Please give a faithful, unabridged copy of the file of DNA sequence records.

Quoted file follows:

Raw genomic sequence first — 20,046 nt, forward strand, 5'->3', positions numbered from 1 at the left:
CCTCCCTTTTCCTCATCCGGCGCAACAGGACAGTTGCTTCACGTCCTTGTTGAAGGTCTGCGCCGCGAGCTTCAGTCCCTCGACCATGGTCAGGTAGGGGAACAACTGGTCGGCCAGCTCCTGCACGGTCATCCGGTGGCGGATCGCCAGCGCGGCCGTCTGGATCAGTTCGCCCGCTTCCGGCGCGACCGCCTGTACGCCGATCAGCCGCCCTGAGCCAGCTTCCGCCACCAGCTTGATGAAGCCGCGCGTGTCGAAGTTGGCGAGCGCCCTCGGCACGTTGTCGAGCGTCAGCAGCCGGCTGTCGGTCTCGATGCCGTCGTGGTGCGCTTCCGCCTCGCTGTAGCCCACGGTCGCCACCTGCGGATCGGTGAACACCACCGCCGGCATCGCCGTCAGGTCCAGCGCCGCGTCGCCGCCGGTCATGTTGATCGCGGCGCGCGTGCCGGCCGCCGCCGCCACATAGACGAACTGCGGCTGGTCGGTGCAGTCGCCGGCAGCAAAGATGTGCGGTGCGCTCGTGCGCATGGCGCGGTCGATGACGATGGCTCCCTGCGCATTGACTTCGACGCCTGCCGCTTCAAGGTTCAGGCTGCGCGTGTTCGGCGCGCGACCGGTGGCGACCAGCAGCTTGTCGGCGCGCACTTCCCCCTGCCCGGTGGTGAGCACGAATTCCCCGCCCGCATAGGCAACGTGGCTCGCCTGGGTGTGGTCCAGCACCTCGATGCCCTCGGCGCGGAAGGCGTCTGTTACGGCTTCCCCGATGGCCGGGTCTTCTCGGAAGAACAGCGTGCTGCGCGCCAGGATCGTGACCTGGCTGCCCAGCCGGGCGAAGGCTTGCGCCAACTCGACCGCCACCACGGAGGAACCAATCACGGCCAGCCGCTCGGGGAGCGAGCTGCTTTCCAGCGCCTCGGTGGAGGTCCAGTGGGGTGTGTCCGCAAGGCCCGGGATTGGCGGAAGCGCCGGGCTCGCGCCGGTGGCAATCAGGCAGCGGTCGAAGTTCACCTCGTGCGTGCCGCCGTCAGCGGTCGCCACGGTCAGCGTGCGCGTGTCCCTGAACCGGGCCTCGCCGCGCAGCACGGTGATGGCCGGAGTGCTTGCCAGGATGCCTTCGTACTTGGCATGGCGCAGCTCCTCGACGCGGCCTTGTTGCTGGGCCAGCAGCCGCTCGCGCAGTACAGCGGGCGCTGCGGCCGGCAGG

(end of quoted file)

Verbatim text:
Raw genomic sequence first — 20,046 nt, forward strand, 5'->3', positions numbered from 1 at the left:
CCTCCCTTTTCCTCATCCGGCGCAACAGGACAGTTGCTTCACGTCCTTGTTGAAGGTCTGCGCCGCGAGCTTCAGTCCCTCGACCATGGTCAGGTAGGGGAACAACTGGTCGGCCAGCTCCTGCACGGTCATCCGGTGGCGGATCGCCAGCGCGGCCGTCTGGATCAGTTCGCCCGCTTCCGGCGCGACCGCCTGTACGCCGATCAGCCGCCCTGAGCCAGCTTCCGCCACCAGCTTGATGAAGCCGCGCGTGTCGAAGTTGGCGAGCGCCCTCGGCACGTTGTCGAGCGTCAGCAGCCGGCTGTCGGTCTCGATGCCGTCGTGGTGCGCTTCCGCCTCGCTGTAGCCCACGGTCGCCACCTGCGGATCGGTGAACACCACCGCCGGCATCGCCGTCAGGTCCAGCGCCGCGTCGCCGCCGGTCATGTTGATCGCGGCGCGCGTGCCGGCCGCCGCCGCCACATAGACGAACTGCGGCTGGTCGGTGCAGTCGCCGGCAGCAAAGATGTGCGGTGCGCTCGTGCGCATGGCGCGGTCGATGACGATGGCTCCCTGCGCATTGACTTCGACGCCTGCCGCTTCAAGGTTCAGGCTGCGCGTGTTCGGCGCGCGACCGGTGGCGACCAGCAGCTTGTCGGCGCGCACTTCCCCCTGCCCGGTGGTGAGCACGAATTCCCCGCCCGCATAGGCAACGTGGCTCGCCTGGGTGTGGTCCAGCACCTCGATGCCCTCGGCGCGGAAGGCGTCTGTTACGGCTTCCCCGATGGCCGGGTCTTCTCGGAAGAACAGCGTGCTGCGCGCCAGGATCGTGACCTGGCTGCCCAGCCGGGCGAAGGCTTGCGCCAACTCGACCGCCACCACGGAGGAACCAATCACGGCCAGCCGCTCGGGGAGCGAGCTGCTTTCCAGCGCCTCGGTGGAGGTCCAGTGGGGTGTGTCCGCAAGGCCCGGGATTGGCGGAAGCGCCGGGCTCGCGCCGGTGGCAATCAGGCAGCGGTCGAAGTTCACCTCGTGCGTGCCGCCGTCAGCGGTCGCCACGGTCAGCGTGCGCGTGTCCCTGAACCGGGCCTCGCCGCGCAGCACGGTGATGGCCGGAGTGCTTGCCAGGATGCCTTCGTACTTGGCATGGCGCAGCTCCTCGACGCGGCCTTGTTGCTGGGCCAGCAGCCGCTCGCGCAGTACAGCGGGCGCTGCGGCCGGCAGG